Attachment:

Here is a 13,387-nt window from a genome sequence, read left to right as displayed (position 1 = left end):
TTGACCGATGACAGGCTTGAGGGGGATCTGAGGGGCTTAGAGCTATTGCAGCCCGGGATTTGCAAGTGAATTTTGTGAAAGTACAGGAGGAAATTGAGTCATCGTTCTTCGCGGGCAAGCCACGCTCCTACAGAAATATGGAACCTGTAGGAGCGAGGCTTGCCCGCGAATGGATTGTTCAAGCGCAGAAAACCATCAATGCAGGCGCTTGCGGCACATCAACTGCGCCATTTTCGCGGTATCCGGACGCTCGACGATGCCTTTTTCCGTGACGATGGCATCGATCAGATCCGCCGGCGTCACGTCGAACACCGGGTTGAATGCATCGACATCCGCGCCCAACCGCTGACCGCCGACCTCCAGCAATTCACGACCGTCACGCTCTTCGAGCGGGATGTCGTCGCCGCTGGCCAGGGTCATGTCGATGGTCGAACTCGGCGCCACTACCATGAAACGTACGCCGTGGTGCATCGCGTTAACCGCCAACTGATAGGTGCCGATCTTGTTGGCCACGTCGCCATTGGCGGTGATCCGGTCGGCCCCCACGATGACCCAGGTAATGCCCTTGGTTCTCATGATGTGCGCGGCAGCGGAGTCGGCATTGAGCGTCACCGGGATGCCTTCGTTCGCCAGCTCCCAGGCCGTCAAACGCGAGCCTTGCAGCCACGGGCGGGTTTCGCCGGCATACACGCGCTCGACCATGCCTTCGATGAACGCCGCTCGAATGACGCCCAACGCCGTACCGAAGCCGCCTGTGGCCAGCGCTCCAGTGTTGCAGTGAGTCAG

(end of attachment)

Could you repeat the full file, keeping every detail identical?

Here is a 13,387-nt window from a genome sequence, read left to right as displayed (position 1 = left end):
TTGACCGATGACAGGCTTGAGGGGGATCTGAGGGGCTTAGAGCTATTGCAGCCCGGGATTTGCAAGTGAATTTTGTGAAAGTACAGGAGGAAATTGAGTCATCGTTCTTCGCGGGCAAGCCACGCTCCTACAGAAATATGGAACCTGTAGGAGCGAGGCTTGCCCGCGAATGGATTGTTCAAGCGCAGAAAACCATCAATGCAGGCGCTTGCGGCACATCAACTGCGCCATTTTCGCGGTATCCGGACGCTCGACGATGCCTTTTTCCGTGACGATGGCATCGATCAGATCCGCCGGCGTCACGTCGAACACCGGGTTGAATGCATCGACATCCGCGCCCAACCGCTGACCGCCGACCTCCAGCAATTCACGACCGTCACGCTCTTCGAGCGGGATGTCGTCGCCGCTGGCCAGGGTCATGTCGATGGTCGAACTCGGCGCCACTACCATGAAACGTACGCCGTGGTGCATCGCGTTAACCGCCAACTGATAGGTGCCGATCTTGTTGGCCACGTCGCCATTGGCGGTGATCCGGTCGGCCCCCACGATGACCCAGGTAATGCCCTTGGTTCTCATGATGTGCGCGGCAGCGGAGTCGGCATTGAGCGTCACCGGGATGCCTTCGTTCGCCAGCTCCCAGGCCGTCAAACGCGAGCCTTGCAGCCACGGGCGGGTTTCGCCGGCATACACGCGCTCGACCATGCCTTCGATGAACGCCGCTCGAATGACGCCCAACGCCGTACCGAAGCCGCCTGTGGCCAGCGCTCCAGTGTTGCAGTGAGTCAG